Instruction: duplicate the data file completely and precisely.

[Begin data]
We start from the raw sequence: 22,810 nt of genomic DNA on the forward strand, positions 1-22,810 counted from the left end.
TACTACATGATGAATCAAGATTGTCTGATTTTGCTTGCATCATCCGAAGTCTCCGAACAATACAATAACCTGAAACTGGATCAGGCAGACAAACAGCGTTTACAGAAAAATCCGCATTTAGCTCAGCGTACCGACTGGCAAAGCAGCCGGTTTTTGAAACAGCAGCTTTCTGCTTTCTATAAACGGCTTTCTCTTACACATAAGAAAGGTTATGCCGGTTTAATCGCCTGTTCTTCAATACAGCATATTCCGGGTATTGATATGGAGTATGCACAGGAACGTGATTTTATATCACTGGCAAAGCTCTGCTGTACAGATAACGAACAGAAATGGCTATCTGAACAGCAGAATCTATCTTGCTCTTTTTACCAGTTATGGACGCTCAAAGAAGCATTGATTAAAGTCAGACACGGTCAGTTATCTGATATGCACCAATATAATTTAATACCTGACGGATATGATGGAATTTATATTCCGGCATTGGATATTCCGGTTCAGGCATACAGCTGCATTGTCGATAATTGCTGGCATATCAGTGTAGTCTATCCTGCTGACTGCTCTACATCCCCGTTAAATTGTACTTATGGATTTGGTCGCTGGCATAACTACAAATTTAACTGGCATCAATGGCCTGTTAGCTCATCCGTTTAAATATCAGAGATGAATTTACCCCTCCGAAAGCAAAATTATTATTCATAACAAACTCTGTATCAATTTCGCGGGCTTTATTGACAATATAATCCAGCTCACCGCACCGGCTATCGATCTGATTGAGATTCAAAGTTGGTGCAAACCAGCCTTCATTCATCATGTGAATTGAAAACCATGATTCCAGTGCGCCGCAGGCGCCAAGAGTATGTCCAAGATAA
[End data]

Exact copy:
We start from the raw sequence: 22,810 nt of genomic DNA on the forward strand, positions 1-22,810 counted from the left end.
TACTACATGATGAATCAAGATTGTCTGATTTTGCTTGCATCATCCGAAGTCTCCGAACAATACAATAACCTGAAACTGGATCAGGCAGACAAACAGCGTTTACAGAAAAATCCGCATTTAGCTCAGCGTACCGACTGGCAAAGCAGCCGGTTTTTGAAACAGCAGCTTTCTGCTTTCTATAAACGGCTTTCTCTTACACATAAGAAAGGTTATGCCGGTTTAATCGCCTGTTCTTCAATACAGCATATTCCGGGTATTGATATGGAGTATGCACAGGAACGTGATTTTATATCACTGGCAAAGCTCTGCTGTACAGATAACGAACAGAAATGGCTATCTGAACAGCAGAATCTATCTTGCTCTTTTTACCAGTTATGGACGCTCAAAGAAGCATTGATTAAAGTCAGACACGGTCAGTTATCTGATATGCACCAATATAATTTAATACCTGACGGATATGATGGAATTTATATTCCGGCATTGGATATTCCGGTTCAGGCATACAGCTGCATTGTCGATAATTGCTGGCATATCAGTGTAGTCTATCCTGCTGACTGCTCTACATCCCCGTTAAATTGTACTTATGGATTTGGTCGCTGGCATAACTACAAATTTAACTGGCATCAATGGCCTGTTAGCTCATCCGTTTAAATATCAGAGATGAATTTACCCCTCCGAAAGCAAAATTATTATTCATAACAAACTCTGTATCAATTTCGCGGGCTTTATTGACAATATAATCCAGCTCACCGCACCGGCTATCGATCTGATTGAGATTCAAAGTTGGTGCAAACCAGCCTTCATTCATCATGTGAATTGAAAACCATGATTCCAGTGCGCCGCAGGCGCCAAGAGTATGTCCAAGATAA